The Waves is Virginia Woolf’s most difficult book. It is a difficult book by any standards, and its difficulty and its greatness are intertwined. Part of the difficulty is inherent in the form; there are six narrative voices, long sections separated by pure descriptions of the ocean, but only the loosest of narratives. It requires an attentiveness of reading that is sometimes exhausting. This is because The Waves is saturated by Woolf’s own relentless observation, the quality of her seeing, the pure lyric intensity that drenches every sentence. The soil of this book is entirely porous; there are no dry spots that the mind’s feet can skate or slide over. We must be with her at every moment, riding alongside her on the galloping horse of her rhythms, as Bernard gallops at the end, his lance couched, defying death. “It is all written against a background of death and the sea,” Woolf says of this book in her diary. Death and the sea provide the background, but the subject is life, or life seen as consciousness.

The doubleness of anguish and exaltation is the body’s own. For The Waves suggests that we learn who we are and what life is through the body. In his last soliloquy, Bernard, the summer up, recalls a moment from a childhood bath. “Mrs. Constable raised the sponge above her head, squeezed it, and out shot, right and left, all down the spine, arrows of sensation. And so, as long as we draw breath, for the rest of time, if we knock against a chair, a table, or a woman, we are pierced with arrows of sensation. Sometimes indeed when I pass a cottage with a light in the window where a child has been born, I could implore them not to squeeze the sponge over that new body.” Sensation, consciousness bring gifts and also desolation when the gifts are taken back or so far obscured as to be inaccessible. “It seems we go on living,” Rhoda notes. It is an exhausting and dangerous prospect, this living, taking place as it does against the backdrop of death. But there are moments of great beauty, great value, some of them in the company of friends. “We have proved, sitting eating, sitting talking, that we can add to the treasury of moments,” Bernard says.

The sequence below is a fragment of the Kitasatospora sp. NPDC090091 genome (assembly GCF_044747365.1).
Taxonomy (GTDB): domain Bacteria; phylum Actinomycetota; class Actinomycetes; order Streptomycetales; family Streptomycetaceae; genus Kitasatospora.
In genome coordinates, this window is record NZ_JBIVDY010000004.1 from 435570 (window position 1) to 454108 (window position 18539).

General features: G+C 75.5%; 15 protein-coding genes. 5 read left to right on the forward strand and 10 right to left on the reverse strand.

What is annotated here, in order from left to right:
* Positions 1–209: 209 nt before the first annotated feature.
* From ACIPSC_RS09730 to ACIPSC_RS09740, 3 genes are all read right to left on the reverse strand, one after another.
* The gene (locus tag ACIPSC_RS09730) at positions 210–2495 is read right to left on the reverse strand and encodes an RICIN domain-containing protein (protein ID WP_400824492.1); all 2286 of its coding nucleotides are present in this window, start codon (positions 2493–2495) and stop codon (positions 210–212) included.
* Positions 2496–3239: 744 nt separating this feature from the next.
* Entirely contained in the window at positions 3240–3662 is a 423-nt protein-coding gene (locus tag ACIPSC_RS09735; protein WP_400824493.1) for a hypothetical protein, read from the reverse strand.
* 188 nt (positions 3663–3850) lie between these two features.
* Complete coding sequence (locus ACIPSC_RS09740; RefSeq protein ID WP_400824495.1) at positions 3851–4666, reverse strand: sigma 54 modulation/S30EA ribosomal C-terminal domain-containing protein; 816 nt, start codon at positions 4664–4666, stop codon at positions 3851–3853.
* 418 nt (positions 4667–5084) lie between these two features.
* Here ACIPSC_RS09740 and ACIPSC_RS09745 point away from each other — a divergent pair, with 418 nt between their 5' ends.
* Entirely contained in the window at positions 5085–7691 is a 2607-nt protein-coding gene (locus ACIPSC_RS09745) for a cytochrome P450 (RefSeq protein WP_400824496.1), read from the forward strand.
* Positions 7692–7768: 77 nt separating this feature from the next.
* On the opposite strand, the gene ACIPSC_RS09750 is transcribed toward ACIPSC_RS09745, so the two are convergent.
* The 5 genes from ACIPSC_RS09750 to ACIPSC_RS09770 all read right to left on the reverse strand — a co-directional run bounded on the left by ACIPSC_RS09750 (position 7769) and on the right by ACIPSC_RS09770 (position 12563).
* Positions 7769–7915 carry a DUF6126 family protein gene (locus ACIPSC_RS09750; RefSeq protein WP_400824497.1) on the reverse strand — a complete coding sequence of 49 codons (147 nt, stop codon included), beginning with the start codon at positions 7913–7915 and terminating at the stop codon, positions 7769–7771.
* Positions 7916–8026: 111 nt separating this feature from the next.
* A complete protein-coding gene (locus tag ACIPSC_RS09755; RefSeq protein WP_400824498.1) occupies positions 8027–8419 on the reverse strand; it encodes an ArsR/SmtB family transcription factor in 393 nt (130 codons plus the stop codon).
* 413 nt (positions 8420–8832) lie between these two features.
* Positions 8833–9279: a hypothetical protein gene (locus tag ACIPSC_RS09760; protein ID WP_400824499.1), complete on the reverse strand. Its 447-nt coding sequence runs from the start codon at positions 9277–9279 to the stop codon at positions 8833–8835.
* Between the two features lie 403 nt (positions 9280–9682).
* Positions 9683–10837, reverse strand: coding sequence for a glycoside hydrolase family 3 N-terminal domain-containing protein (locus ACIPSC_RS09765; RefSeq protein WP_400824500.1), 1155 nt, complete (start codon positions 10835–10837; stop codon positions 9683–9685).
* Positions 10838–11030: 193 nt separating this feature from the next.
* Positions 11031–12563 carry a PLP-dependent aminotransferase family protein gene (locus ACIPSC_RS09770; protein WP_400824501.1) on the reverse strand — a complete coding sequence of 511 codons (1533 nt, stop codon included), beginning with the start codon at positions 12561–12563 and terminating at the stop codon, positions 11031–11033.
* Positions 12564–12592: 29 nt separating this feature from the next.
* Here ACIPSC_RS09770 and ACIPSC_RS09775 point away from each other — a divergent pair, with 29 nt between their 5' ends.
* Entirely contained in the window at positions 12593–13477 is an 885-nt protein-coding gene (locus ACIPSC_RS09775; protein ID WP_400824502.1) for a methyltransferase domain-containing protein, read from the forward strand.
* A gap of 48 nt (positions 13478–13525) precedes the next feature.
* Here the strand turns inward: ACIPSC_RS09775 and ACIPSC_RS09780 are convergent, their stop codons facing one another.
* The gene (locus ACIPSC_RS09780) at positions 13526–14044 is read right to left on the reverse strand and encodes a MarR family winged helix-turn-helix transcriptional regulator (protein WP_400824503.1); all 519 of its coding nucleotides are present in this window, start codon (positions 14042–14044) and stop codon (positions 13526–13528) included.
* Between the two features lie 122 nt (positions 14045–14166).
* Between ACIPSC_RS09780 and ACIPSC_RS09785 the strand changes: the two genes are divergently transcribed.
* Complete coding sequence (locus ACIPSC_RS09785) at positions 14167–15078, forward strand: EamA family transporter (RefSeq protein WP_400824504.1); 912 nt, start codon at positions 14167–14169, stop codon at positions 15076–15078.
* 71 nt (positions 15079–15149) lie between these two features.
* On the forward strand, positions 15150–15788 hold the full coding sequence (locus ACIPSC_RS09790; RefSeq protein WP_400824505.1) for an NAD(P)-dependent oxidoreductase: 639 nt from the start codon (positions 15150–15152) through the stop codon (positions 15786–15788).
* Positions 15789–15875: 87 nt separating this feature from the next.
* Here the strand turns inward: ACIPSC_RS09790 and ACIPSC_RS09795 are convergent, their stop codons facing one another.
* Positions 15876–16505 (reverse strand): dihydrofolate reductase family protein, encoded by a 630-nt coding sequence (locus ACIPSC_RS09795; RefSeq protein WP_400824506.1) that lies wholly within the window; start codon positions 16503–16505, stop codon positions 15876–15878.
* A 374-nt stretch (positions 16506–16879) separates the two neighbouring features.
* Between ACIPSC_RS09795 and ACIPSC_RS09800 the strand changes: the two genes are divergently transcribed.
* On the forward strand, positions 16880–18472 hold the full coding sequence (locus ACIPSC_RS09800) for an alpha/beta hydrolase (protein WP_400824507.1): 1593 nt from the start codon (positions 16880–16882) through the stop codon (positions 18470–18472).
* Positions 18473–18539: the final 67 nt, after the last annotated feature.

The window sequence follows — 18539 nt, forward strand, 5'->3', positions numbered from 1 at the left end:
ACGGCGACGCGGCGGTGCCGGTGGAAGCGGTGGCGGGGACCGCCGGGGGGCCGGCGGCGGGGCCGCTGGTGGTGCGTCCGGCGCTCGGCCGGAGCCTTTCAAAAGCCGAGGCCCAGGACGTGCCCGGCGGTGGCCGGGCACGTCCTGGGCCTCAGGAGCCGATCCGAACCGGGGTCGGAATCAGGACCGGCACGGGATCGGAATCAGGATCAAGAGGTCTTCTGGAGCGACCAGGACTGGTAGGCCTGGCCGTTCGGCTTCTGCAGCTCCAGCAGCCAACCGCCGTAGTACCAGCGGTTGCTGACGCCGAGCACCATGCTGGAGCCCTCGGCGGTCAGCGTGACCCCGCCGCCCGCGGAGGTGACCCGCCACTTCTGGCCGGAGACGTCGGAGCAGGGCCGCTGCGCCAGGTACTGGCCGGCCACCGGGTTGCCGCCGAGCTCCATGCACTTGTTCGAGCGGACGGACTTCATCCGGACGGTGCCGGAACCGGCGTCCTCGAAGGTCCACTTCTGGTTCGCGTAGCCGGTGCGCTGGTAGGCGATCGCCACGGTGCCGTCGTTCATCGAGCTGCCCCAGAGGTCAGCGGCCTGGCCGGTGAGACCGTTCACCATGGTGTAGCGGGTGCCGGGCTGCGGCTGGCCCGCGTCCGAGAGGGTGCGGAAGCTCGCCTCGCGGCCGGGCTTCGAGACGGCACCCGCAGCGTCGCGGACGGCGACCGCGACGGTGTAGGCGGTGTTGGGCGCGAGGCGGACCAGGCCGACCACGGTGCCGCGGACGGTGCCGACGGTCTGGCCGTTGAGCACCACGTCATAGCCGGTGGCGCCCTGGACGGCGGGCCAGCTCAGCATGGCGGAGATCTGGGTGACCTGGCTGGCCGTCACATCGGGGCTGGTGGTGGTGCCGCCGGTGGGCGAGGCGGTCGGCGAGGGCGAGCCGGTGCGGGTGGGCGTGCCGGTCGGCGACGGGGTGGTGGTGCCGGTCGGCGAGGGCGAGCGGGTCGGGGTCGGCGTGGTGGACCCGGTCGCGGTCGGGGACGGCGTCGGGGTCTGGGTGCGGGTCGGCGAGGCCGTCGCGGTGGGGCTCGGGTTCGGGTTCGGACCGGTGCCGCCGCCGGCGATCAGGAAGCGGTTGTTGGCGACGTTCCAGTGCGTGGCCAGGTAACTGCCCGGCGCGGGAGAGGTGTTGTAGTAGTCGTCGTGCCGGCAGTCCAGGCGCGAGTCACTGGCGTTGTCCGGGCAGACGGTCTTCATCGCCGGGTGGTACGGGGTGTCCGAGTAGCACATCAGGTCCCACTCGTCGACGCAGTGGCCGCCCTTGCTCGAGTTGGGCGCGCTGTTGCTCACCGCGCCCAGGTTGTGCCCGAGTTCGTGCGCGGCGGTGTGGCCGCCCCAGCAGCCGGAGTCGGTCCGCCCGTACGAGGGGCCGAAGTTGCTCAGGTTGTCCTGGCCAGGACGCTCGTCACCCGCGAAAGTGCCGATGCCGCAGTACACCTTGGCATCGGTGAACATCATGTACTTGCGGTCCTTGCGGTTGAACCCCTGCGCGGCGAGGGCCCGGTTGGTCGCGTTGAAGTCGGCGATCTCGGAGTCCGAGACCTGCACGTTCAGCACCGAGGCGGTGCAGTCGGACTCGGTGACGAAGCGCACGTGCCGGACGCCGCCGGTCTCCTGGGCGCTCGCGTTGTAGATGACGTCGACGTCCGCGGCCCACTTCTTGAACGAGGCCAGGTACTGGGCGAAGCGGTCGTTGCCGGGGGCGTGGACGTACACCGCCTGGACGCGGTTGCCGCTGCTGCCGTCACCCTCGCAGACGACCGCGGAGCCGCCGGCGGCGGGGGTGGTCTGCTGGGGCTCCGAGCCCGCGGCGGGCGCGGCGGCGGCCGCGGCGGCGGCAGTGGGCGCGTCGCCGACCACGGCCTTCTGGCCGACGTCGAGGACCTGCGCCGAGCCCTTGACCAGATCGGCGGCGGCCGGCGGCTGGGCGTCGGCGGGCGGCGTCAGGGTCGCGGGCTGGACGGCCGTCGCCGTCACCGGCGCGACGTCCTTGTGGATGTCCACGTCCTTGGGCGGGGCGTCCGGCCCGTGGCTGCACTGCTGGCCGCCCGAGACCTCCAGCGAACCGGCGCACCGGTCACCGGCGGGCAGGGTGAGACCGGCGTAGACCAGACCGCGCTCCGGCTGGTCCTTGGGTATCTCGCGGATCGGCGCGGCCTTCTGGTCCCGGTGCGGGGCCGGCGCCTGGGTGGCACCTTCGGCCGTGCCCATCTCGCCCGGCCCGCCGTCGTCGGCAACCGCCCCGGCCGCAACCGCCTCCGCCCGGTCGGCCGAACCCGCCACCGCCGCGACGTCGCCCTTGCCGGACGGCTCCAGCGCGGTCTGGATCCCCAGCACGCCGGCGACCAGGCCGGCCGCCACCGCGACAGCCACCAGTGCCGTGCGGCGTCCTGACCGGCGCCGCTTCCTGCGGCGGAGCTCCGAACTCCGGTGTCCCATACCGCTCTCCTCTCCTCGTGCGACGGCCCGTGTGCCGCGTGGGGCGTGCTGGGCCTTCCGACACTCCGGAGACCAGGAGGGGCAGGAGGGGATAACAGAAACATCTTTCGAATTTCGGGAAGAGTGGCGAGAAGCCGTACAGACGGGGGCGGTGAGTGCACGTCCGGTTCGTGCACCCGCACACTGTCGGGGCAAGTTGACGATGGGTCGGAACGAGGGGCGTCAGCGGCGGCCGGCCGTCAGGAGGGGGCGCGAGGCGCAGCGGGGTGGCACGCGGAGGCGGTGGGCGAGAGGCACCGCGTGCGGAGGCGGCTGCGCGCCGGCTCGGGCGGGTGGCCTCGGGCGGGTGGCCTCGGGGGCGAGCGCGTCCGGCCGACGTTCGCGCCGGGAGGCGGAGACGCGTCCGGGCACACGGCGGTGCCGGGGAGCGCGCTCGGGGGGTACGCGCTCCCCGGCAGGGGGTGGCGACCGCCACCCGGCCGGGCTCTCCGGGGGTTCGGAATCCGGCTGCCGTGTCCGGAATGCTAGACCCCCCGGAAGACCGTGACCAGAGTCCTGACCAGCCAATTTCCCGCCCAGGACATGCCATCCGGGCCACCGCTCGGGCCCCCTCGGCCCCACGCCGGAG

If we compare The Waves to two other great first-person narratives, Notes from Underground and À la recherche du temps perdu, we find in Woolf glimpses not only of joy but of life’s goodness that the other writers nowhere provide. Certainly, Proust grants us moments of aesthetic bliss: the hawthorns, the sea at Balbec, the sonatas of Vinteul, the charms of Odette. But for Proust, human connection is a snare, a distraction from the important work of contemplation, apprehension, and creation. Dostoevsky’s underground man finds the possibility of friendship risible to the point of nausea. Woolf, on the other hand, by the very nature of her structure, insists on the possibilities of human connection and indeed interpenetration. Bernard, who speaks for the other characters, is not sure whether he is himself or an entity made up of himself and his friends. A six-sided flower, as he calls it. Singularity may be a chimera; it is moments of union, moments only to be sure, that strike the spine with the piercing and enlivening arrows of sensation. And yet, for some like the character Rhoda, like Woolf herself, a suicide, these moments are not strong enough to make up for the ordeal, the horror of living.